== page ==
Sunday, February 20, 2011

Squirrel Launching part two

Part two, Test And Tune

Now that we had a catapult, we were in desperate need of something that desired to be catapulted. A test monkey. A volunteer. A victim. Most likely a test and tune session would be needed afterwards but we had to be certain. After all, the advancement and progression of mankind does not just come about overnight. What would have happened if NASA had just assembled a rocket, stuck a guy inside and then launched it towards the Moon? This was going to require testing, tweaking, modifying and then more testing. Only then would it be possible to guarantee a safe and exhilarating flight for our passengers.

OK, now what could we launch? We didn't have a dog. Trace was off playing basketball. No kitty cats were to be seen. An apple? Too boring. Besides that, an apple would survive the launch intact but the landing was very questionable. We needed something able to survive multiple flings. A stuffed animal. That was it. A medium sized stuffed animal would be perfect. But it was pretty much guaranteed to end up dirty and scuffed and I had no stuffed animals, so the question arose. Might Bradleigh be willing to donate one of her prized animals for the advancement of science? Of course she would, offering no objections whatsoever.. She liked to conduct experiments also and we were able to pick out whichever one we wanted to use, primarily due to the fact that she wasn't here to speak up. This was almost too easy.

Our weapon was cocked, the animal tucked in and the release was pulled. Whoosh! Off went Curious George, soaring toward the heavens, completing a majestic arc and landing with a gentle splat in the yard precisely 8 feet from its launch point. Uh, yeah. Great. This was hardly the Moon shot I had envisioned. Some tweaking and reengineering were definitely called for.

Back to the drawing board. Now let's see. If we relocated the anchor point for our water balloon slingshot further back and also twisted the rubber band stretchy thingys to make them shorter, this would put more tension on the throwing arm and should result in greater range and longer hang time for our clients, thus providing them with a more enjoyable experience. It was a logical theory and it worked beautifully. On paper.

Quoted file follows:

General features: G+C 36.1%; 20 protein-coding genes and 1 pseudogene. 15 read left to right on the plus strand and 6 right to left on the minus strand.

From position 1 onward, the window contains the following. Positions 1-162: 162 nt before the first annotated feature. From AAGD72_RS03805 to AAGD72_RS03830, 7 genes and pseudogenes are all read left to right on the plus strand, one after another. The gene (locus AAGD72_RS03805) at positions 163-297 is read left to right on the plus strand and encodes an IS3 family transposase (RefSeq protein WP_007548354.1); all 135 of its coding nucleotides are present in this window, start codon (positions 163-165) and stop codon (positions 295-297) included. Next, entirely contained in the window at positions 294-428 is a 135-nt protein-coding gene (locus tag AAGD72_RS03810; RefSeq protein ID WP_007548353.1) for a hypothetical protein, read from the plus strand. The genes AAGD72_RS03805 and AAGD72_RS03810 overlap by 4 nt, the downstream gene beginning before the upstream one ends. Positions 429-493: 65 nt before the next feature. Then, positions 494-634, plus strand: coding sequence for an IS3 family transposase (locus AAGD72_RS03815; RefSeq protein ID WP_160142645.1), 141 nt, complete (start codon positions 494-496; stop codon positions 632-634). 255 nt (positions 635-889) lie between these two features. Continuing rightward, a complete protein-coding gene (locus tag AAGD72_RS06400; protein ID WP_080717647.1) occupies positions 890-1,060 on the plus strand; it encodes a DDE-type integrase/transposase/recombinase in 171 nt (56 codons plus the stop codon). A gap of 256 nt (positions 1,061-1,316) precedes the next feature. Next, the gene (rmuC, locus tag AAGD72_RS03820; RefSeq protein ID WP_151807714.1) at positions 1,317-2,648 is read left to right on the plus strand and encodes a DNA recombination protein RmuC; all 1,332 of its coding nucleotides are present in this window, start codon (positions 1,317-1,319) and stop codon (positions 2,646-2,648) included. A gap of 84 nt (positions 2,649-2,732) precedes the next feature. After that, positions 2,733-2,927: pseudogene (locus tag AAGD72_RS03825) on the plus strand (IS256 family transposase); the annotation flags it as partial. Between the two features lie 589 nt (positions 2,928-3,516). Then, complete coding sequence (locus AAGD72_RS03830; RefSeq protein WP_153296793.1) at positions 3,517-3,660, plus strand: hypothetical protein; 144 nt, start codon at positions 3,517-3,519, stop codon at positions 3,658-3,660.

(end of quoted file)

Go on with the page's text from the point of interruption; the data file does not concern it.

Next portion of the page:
We retreated outside once more to perform our modifications. Yes! Now it had a lot more tension, more spring. Wyatt was having a difficult time even trying to pull the throwing arm down far enough to insert the trigger pin. "Just pull a little harder, Wyatt. Yeah, like that." He yanked a little more.


"No, no, no, not like that."

The throwing arm now had a new feature, a split running halfway down its length. What the hell? When was the last time you heard of a two by four splitting in half? Lengthwise? Stupid thing. I knew that it was going to need to be strong so we had used our best two by four for the throwing arm. The rest of them were old and weathered.

Now what were we supposed to do? Was this going to derail the entire project? Were we hornswoggled? Was this a message from God that we should abandon our rodent rocketeering aspirations? What would the Marines do? Should we just go play tiddlywinks? These were all legitimate questions and they proved difficult to answer.

The project must go on, it was decided. We could either get another two by four or try to repair this one.

We decided to do neither. Wyatt found a 4 foot long piece of PVC pipe and we elected to use it as our new throwing arm. A hole was drilled through it midway, it was bolted through the uprights and a mixing bowl was screwed onto one end of the pipe. Another hole drilled into the very end of it held the hook that we screwed in to anchor one end of our release mechanism. We located a few small pieces of surgical tubing and they were tied into place between the uprights and the throwing arm to serve as a type of booster, to provide more ooomph and help out the water balloon slingshot that was our main form of propulsion. Now we were all set.

Bring on the squirrels!

This is the rodent rocket, cocked, locked, and ready to rock.

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